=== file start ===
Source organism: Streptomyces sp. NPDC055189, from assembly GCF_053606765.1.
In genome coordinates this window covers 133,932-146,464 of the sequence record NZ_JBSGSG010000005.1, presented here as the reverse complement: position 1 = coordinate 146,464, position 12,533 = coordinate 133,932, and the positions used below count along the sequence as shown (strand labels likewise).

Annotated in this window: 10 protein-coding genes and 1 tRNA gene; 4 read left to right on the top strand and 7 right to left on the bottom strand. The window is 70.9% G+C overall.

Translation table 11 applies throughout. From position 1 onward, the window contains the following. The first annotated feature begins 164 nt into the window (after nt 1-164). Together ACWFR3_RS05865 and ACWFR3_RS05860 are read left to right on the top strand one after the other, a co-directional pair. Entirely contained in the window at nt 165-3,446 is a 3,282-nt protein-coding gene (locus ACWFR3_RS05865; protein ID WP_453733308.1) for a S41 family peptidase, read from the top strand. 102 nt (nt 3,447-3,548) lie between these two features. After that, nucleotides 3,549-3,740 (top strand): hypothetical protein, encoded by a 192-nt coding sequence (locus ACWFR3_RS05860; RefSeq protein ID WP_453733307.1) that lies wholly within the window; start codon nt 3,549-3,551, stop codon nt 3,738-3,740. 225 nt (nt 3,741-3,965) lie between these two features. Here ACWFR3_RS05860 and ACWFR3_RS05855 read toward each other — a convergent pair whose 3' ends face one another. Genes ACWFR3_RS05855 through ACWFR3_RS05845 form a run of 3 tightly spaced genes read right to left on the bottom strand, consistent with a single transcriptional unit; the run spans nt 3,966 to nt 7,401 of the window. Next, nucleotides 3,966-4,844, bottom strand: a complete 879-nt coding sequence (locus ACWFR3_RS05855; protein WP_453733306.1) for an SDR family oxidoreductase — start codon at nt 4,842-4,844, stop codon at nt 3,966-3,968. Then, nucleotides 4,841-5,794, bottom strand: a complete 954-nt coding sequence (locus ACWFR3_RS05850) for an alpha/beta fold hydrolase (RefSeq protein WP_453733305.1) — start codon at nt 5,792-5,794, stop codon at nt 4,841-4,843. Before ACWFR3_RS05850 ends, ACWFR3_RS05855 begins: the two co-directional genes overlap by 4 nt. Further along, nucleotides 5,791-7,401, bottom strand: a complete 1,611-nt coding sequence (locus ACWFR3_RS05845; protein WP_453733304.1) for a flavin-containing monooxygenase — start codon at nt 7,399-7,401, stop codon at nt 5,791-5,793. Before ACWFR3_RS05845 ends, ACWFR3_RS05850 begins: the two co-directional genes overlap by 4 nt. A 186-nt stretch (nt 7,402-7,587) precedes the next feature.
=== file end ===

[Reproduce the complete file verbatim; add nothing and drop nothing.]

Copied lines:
Source organism: Streptomyces sp. NPDC055189, from assembly GCF_053606765.1.
In genome coordinates this window covers 133,932-146,464 of the sequence record NZ_JBSGSG010000005.1, presented here as the reverse complement: position 1 = coordinate 146,464, position 12,533 = coordinate 133,932, and the positions used below count along the sequence as shown (strand labels likewise).

Annotated in this window: 10 protein-coding genes and 1 tRNA gene; 4 read left to right on the top strand and 7 right to left on the bottom strand. The window is 70.9% G+C overall.

Translation table 11 applies throughout. From position 1 onward, the window contains the following. The first annotated feature begins 164 nt into the window (after nt 1-164). Together ACWFR3_RS05865 and ACWFR3_RS05860 are read left to right on the top strand one after the other, a co-directional pair. Entirely contained in the window at nt 165-3,446 is a 3,282-nt protein-coding gene (locus ACWFR3_RS05865; protein ID WP_453733308.1) for a S41 family peptidase, read from the top strand. 102 nt (nt 3,447-3,548) lie between these two features. After that, nucleotides 3,549-3,740 (top strand): hypothetical protein, encoded by a 192-nt coding sequence (locus ACWFR3_RS05860; RefSeq protein ID WP_453733307.1) that lies wholly within the window; start codon nt 3,549-3,551, stop codon nt 3,738-3,740. 225 nt (nt 3,741-3,965) lie between these two features. Here ACWFR3_RS05860 and ACWFR3_RS05855 read toward each other — a convergent pair whose 3' ends face one another. Genes ACWFR3_RS05855 through ACWFR3_RS05845 form a run of 3 tightly spaced genes read right to left on the bottom strand, consistent with a single transcriptional unit; the run spans nt 3,966 to nt 7,401 of the window. Next, nucleotides 3,966-4,844, bottom strand: a complete 879-nt coding sequence (locus ACWFR3_RS05855; protein WP_453733306.1) for an SDR family oxidoreductase — start codon at nt 4,842-4,844, stop codon at nt 3,966-3,968. Then, nucleotides 4,841-5,794, bottom strand: a complete 954-nt coding sequence (locus ACWFR3_RS05850) for an alpha/beta fold hydrolase (RefSeq protein WP_453733305.1) — start codon at nt 5,792-5,794, stop codon at nt 4,841-4,843. Before ACWFR3_RS05850 ends, ACWFR3_RS05855 begins: the two co-directional genes overlap by 4 nt. Further along, nucleotides 5,791-7,401, bottom strand: a complete 1,611-nt coding sequence (locus ACWFR3_RS05845; protein WP_453733304.1) for a flavin-containing monooxygenase — start codon at nt 7,399-7,401, stop codon at nt 5,791-5,793. Before ACWFR3_RS05845 ends, ACWFR3_RS05850 begins: the two co-directional genes overlap by 4 nt. A 186-nt stretch (nt 7,402-7,587) precedes the next feature.